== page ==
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Re-inventing medical work and training: a view from generation X

Clare A Skinner
Med J Aust 2006; 185 (1): 35-36.
Published online: 3 July 2006

Australia’s health system is under pressure. Demand for health services is rising as the population ages and the burden of chronic disease grows. There is a mismatch between community expectations and health service delivery, fuelled by intense media scrutiny and political point-scoring. Medical technologies are becoming more complex, resulting in increasingly specialised and expensive medical care.

Australia’s health workforce is also under pressure. Both male and female doctors are working fewer hours,1 reflecting general community preferences for “work–life balance”. Professional roles are changing in the face of increasing litigation, widespread availability of medical information via the Internet, and policy directives that favour growth of the private health sector.

The medical workforce shortage is both absolute and relative: we do not train enough doctors and, once trained, doctors are not working in areas of greatest need. Chronic vacancies exist across the health care system. A survey of New South Wales public hospitals in February 2004 estimated that there were over 900 vacancies at resident and registrar level throughout the NSW system, the majority of unfilled positions being in emergency medicine. The vacancies were not just in rural and outer-metropolitan hospitals, but also in prestigious, inner-city teaching hospitals (NSW Health, unpublished data). Workforce shortages drive an increasing market for casual locum labour, which currently is the only growing sector of the medical workforce.2

Given predictions that demand for health services will continue to rise and that the size of the health workforce will continue to fall, we need to think creatively about how to best engage and use the available pool of medical practitioners. Training more doctors is only part of the solution. We also need to reconsider the roles of doctors in the health system, determine the skills and competencies necessary to fulfil these roles, and develop outcomes-based training programs that deliver appropriately trained professionals. We need to better understand the factors that prevent trained medical practitioners from fully participating in the workforce so that we can design and implement work and training practices that recognise and allow for conflicting professional, family and leisure needs.

Changing medical careers

The career expectations of medical graduates today differ vastly from the expectations of their colleagues from previous generations. Research by the Australian Medical Workforce Advisory Committee (AMWAC) demonstrates that junior doctors make career choices based on pragmatic factors, such as income expectations, working hours, length of training time and availability of part-time work, with sense of vocation being a secondary consideration.3 With the introduction of postgraduate medical programs in the 1990s, graduates are older, more likely to have partners and dependants, and begin their career with higher levels of debt than ever before.3 Procedural specialties with potential for high private income generation are favoured over generalist specialties in the public sector.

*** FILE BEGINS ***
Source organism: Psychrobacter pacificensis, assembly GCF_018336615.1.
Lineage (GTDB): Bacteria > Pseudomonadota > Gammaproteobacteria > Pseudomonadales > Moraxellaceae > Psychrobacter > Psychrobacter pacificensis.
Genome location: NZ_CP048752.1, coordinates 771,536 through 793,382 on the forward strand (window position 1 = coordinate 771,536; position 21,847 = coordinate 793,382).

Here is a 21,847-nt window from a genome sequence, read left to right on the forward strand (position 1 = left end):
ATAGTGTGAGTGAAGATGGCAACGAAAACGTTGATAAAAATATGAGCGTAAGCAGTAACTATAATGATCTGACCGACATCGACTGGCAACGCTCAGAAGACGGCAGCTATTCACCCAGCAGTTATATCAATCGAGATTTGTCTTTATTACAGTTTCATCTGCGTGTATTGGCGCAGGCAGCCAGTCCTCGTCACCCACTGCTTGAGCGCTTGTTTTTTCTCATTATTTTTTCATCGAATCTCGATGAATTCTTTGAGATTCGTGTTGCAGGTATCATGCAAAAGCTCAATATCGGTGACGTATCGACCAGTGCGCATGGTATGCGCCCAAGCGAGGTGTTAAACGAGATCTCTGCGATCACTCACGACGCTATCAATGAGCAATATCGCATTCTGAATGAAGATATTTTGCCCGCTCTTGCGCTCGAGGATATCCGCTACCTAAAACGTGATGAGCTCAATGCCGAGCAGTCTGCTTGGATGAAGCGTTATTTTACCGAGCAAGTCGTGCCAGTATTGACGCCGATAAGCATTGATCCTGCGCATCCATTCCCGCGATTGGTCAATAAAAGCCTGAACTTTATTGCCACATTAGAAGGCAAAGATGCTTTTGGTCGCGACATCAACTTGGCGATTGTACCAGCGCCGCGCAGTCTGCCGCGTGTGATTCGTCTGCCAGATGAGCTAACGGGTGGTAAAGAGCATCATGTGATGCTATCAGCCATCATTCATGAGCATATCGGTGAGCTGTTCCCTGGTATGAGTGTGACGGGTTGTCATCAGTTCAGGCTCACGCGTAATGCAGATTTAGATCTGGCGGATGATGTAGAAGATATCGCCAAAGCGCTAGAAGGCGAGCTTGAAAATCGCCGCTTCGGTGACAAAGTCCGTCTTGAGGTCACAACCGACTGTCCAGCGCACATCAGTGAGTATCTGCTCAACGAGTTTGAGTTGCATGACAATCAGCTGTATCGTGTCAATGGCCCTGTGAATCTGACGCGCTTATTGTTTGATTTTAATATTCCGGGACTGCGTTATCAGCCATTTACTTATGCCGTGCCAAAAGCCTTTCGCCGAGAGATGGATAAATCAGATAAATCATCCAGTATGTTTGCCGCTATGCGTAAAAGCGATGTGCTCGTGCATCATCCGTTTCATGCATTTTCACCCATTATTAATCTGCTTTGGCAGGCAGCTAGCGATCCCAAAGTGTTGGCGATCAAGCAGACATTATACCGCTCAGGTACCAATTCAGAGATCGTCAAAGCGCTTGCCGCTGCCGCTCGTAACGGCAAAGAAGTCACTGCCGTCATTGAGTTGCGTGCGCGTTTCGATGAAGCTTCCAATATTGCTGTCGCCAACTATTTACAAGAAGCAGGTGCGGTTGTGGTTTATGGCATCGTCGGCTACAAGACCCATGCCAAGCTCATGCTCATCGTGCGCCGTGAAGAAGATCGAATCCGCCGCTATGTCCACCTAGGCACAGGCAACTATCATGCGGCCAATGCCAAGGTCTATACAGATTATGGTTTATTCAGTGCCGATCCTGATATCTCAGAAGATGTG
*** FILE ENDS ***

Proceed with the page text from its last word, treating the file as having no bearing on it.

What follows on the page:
Junior doctors in the current environment also have more choices than ever before. Many have previously established non-medical careers, and the growing market for locum doctors provides a source of generous casual income free from restrictions associated with vocational training programs. The medical workforce is also increasingly mobile, with doctors crossing state, international and disciplinary boundaries to fill lucrative positions, challenging existing systems of accreditation and credentialling.4

There are limited data describing future career plans of medical practitioners, but some clear trends are emerging. Casual medical labour is on the rise.2 Exploration of factors driving junior doctors to leave training positions to work in a locum capacity suggests that recent graduates value job flexibility, autonomy and income. Doctors are increasingly attracted to locum work because it enables them to choose their hours, work location and clinical discipline, and allows them to escape onerous overtime requirements and compulsory secondments expected of registered college trainees.2 Another emerging phenomenon is the multi-stage medical career, where doctors retrain in related or unrelated disciplines throughout their working life, either to explore personal interests or in response to changing personal, financial or family needs. One thing is certain: it is naïve to assume that the traditional medical career structure, in which a strong sense of vocation drives an individual to selflessly work long hours in substandard conditions, will re-emerge as the dominant model or is a viable solution to current medical workforce problems.

Training the doctors of the future

In medicine, unlike most other industries, professional training is enmeshed with service delivery. State health departments rely heavily on recent medical graduates and vocational trainees to undertake the bulk of day-to-day public hospital work. The majority of post-university learning is unstructured, following an apprenticeship model, with cognitive and procedural skill development assumed proportional to duration of employment. Changing career structures and workforce expectations will require a fundamental re-evaluation of the way we educate and train medical practitioners. Medical training needs to become more flexible and more efficient to meet increasing workforce demand.5

To train doctors appropriately, we need to first decide what we want doctors to do and how we want them to do it. Curricula of key competencies have been developed by medical schools, postgraduate medical councils and specialist colleges, but these skills lists are largely based on roles currently filled by doctors and do not consider the need for an individual doctor to possess competency in the long term or the possibility that a task could be more effectively performed by someone else. The time has come to question the generalist philosophy underlying Australian medical education and to develop outcomes-based educational programs aligned with long-term workforce needs.